So prices will fall, but expect a frenzy of buying activity right before this happens.

Wishful thinking by those "experts" who make a living selling you mortgages or houses.

roger said...

Garth is really dishing it out in today's post titled The mortgage bomb The comments from readers are interesting to read as well.

This week’s blockbuster changes – good reforms, but at the worst possible moment – guarantee the already-deflating real estate market will be out of air by Christmas in most places. Within 12 months, it’s a safe bet to say everyone’s house will be worth 15% less, and some will be cheaper by a third.

Don’t confuse this with US-style foreclosures or people being forced out on their lawns or sheriffs’ notices on windows. Rather it’s a 1993-style meltdown in housing values that will drop the net worth of the country. If you don’t need to sell for a few years, no problem. But if you were planning to cash out to fund your retirement; or if you’re a young couple with a big mortgage and no equity; or you just need to change houses because of a job switch, a divorce, a downsizing or whatever, well, Ottawa has skewered you.


#23202

beagle said...

I think Garth is just getting his political diggs in. Things are going to unfold the way they will unfold no matter what the government does. Look at the US, they can't do sh*t about it. The real deflationary causes are to big. It's like trying to stop an iceberg with your row boat.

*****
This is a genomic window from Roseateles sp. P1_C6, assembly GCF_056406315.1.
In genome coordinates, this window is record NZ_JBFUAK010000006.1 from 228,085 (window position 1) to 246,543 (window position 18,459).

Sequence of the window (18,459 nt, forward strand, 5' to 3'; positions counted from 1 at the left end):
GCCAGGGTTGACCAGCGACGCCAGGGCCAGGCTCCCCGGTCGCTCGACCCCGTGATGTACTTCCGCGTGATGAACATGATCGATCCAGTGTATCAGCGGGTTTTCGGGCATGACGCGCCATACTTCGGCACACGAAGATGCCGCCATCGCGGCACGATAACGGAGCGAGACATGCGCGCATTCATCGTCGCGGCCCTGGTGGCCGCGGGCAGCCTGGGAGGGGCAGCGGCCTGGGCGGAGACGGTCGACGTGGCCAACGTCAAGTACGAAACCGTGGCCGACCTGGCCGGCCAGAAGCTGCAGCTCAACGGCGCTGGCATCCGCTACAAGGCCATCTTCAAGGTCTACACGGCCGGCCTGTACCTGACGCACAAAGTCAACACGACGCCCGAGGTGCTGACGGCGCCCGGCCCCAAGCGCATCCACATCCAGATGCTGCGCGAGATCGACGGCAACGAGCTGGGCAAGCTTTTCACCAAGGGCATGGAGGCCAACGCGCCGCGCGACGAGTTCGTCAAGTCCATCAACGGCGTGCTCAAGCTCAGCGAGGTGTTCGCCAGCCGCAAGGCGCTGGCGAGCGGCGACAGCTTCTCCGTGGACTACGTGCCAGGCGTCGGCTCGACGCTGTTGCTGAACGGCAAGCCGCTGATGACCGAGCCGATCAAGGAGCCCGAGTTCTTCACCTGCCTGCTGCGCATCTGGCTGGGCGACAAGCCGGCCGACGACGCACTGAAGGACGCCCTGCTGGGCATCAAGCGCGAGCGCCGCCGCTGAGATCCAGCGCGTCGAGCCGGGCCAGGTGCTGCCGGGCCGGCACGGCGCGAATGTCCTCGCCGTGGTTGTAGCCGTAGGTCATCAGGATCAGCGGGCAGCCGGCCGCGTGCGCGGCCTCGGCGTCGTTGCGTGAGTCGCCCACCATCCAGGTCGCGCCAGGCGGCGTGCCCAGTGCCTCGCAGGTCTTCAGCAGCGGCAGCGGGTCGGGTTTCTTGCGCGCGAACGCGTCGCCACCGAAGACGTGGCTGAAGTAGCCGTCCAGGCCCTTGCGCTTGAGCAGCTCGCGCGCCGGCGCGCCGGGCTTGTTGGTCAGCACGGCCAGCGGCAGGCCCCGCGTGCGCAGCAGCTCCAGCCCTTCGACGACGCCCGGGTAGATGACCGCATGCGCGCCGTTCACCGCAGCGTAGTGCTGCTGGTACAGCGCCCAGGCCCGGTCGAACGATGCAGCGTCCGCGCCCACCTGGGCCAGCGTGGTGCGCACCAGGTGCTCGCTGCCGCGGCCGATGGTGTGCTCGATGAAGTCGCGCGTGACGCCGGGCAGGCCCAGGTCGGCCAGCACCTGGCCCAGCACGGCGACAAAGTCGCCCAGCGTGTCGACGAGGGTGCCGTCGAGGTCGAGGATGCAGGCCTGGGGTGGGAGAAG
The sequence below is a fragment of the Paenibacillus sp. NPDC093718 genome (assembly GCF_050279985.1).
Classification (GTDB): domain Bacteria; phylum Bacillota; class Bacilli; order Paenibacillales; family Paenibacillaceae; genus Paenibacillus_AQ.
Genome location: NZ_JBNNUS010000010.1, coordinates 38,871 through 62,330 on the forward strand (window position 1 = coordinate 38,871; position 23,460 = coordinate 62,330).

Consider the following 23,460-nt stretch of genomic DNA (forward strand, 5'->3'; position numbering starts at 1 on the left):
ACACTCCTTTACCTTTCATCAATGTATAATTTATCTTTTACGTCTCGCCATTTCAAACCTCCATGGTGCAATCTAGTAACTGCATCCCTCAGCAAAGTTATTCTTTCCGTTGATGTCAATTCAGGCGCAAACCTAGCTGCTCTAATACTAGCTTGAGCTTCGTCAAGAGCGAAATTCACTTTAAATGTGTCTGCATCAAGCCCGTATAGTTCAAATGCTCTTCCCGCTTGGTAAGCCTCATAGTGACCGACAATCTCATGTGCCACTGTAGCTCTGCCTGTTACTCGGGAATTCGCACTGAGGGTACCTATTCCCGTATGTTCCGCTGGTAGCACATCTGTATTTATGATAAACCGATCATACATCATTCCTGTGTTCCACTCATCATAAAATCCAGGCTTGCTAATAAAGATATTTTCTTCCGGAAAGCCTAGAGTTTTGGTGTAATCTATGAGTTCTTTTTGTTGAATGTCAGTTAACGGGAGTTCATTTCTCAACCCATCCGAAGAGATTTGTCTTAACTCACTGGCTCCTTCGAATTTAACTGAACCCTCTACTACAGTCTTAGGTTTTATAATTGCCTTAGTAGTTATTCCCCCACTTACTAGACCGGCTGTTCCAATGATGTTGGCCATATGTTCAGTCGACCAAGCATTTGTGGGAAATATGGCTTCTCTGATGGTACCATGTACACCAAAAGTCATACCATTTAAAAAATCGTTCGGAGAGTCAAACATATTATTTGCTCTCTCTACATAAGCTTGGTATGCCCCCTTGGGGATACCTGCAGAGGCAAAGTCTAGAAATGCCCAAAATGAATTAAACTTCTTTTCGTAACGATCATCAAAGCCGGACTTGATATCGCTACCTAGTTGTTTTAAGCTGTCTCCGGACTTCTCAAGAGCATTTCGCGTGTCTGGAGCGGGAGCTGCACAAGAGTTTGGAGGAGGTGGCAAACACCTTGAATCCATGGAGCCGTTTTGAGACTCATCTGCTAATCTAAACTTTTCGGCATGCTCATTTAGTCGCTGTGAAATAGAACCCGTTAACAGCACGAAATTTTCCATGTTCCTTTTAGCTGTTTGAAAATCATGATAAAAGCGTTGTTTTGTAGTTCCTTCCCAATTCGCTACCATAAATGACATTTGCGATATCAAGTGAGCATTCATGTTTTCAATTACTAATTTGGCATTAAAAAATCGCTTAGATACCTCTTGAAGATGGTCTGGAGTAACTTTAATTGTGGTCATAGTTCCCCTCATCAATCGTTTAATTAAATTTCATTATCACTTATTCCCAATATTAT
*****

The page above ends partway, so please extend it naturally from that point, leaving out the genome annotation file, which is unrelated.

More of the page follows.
hhv said...

I commend Garth for taking advantage of the turning tides and writing a book about the inevitable bust of the real estate cycle, but the intellectual dishonesty of his highly politically charged recent post is off-putting in my opinion, despite the market facts it contains.

To attempt to hold the current finance minister responsible for CMHC's actions ignores the liberalization allowed by policymakers under the Chretien and Martin governments.

Those policies would have been adopted regardless of who was in power. Garth knows it but won't say it (why would he?)... he already has a platform for his politics at garth.ca, I'm dissapointed he's started using greaterfool to advance his ever-stuck-to-the-opposition agenda.

It's also equally dishonest that he railed in Ottawa for changes and then, when they happen, tries to tie the current gov't's actions to the value of your home in deflection against poor economic and worse (or more acurately complete absence of) environmental policy in the "Green Shaft."